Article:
What does it mean to consume media in the 21st century? With the combination of Baby Boomers, who still prefer that hard-copy black and white newspaper, and the Millennials — or the “microwave generation” — who prefer to receive content as quickly as possible through various social media and mobile applications, media companies are developing new and innovative ways to target all types of consumers.

On Saturday, Sept. 22 from 8:30 a.m. to 5:30 p.m. some Fairfield University students of the School of Communication, Arts and Media awoke to a bright, sunny day, and headed to the Dogwood Room for the University’s first “Converging and Emerging Media Conference,” organized by the School of Communication, Arts and Media in the College of Arts and Sciences.

The conference consisted of four different sessions where students from Fairfield, Southern Connecticut State University and Manhattanville College were able to present different research projects they conducted that focused on media and the digital realm.

During the conference, co-host of NBC’s Snapchat channel “Stay Tuned,” Lawrence K. Jackson, delivered a keynote address, which discussed what it means to be a media consumer and provider in the modern era. Jackson explained that media is currently evolving and expanding. These different forms of media are overlapping, and the goal is to make sure they don’t clash in a way where social and digital media harm the effects of print or linear media – non-linear media (digital) is media that can be interacted with by the consumer, comparatively, linear media is non-interactive. He stressed that digital and linear media are not competitors as the overall goal of both is to spread information to as many people as possible.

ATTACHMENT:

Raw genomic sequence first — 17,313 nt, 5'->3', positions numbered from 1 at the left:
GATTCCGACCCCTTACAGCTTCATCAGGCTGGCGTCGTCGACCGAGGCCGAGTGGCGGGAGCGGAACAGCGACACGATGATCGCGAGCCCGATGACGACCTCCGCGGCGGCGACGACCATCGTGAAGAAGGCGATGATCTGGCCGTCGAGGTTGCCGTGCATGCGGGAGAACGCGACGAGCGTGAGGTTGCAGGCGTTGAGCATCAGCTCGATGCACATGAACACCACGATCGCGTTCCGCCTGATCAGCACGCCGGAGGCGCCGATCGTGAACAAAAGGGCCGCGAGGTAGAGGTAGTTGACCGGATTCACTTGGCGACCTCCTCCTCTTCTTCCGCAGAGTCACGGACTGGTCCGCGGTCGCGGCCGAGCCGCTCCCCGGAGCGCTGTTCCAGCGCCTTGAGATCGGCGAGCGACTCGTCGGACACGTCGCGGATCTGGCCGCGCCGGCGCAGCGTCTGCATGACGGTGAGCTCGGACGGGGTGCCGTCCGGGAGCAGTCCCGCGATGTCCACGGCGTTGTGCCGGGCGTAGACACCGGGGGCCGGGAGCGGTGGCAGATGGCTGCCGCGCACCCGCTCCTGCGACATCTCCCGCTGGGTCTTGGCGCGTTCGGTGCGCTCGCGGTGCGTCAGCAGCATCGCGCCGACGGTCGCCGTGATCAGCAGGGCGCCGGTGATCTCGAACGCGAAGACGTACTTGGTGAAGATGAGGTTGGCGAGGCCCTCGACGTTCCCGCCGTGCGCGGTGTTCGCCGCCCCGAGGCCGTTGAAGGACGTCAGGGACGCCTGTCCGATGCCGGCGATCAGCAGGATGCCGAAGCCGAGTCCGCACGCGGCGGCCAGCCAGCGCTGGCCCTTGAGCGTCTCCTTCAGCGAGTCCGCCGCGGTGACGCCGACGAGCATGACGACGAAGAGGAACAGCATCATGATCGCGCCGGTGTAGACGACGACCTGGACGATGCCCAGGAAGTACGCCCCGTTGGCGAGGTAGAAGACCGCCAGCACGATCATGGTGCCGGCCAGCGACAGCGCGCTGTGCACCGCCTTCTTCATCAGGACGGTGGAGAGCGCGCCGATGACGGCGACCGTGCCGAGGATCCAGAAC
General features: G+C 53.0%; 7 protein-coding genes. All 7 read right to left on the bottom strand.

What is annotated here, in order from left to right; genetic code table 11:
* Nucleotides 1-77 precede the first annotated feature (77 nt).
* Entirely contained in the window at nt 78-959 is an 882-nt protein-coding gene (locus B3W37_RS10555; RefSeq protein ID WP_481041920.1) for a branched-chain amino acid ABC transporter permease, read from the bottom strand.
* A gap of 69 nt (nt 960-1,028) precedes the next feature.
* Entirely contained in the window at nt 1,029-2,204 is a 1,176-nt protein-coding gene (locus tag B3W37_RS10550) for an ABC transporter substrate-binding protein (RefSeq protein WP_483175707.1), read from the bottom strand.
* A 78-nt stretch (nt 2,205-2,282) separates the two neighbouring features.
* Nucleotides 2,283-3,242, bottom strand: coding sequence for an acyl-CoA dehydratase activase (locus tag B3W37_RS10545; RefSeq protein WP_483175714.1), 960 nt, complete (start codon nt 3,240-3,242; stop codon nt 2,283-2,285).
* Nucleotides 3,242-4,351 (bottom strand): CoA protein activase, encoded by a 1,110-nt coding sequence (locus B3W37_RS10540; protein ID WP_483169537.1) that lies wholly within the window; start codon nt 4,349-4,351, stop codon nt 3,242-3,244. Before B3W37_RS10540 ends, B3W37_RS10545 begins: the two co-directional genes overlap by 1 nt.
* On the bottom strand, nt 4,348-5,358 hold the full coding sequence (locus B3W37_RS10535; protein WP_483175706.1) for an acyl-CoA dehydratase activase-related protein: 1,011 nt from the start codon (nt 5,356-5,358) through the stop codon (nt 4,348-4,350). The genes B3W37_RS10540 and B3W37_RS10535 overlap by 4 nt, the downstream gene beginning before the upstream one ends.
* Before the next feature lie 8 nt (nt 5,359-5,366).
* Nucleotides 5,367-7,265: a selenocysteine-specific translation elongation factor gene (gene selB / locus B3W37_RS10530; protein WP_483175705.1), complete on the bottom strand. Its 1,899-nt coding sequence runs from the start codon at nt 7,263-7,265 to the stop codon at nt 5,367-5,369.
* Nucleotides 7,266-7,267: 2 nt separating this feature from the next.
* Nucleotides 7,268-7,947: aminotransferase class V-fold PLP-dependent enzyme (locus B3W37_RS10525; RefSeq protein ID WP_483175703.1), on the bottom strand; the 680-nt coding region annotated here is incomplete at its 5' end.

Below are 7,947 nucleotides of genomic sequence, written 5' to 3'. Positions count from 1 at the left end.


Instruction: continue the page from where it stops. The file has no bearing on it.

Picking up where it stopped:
During an interview with Jackson, he said, “There’s a fine line between including what kids want to know about and what they need to know about. We try to mix it in, and one thing I pride myself on is bringing my personal taste to it [Stay Tuned].”

Jackson discussed an example of how his personal experiences contributed to the show. One time he wanted to cover the Ethiopian-Eritrean conflict. These are two neighboring countries that were a singular state until Eritrea achieved independence in 1991, and were at war with each other from 1998 until July 2018. Jackson has friends who are Ethiopian and Eritrean, who spoke with him about this war, and he described the intense separation of families caused as a result. Jackson explained that when this war ended in summer 2018, his friends were so happy, and he wanted to bring this story to light, as many U.S. platforms weren’t giving it much attention.

Making content relatable to the Millennial generation is exactly what “Stay Tuned” hopes to accomplish. NBC’s partnership with Snapchat was created in part because NBC is dedicated to generating news and they wanted a way to reach the Millennial generation with their content. Jackson is the newest host to the series ­ – he joined Savannah Sellers and Gadi Schwartz – and explained that his belief in what they were doing, and his ability to bring a new scale or new point of view, was what drove him to be a part of “Stay Tuned.”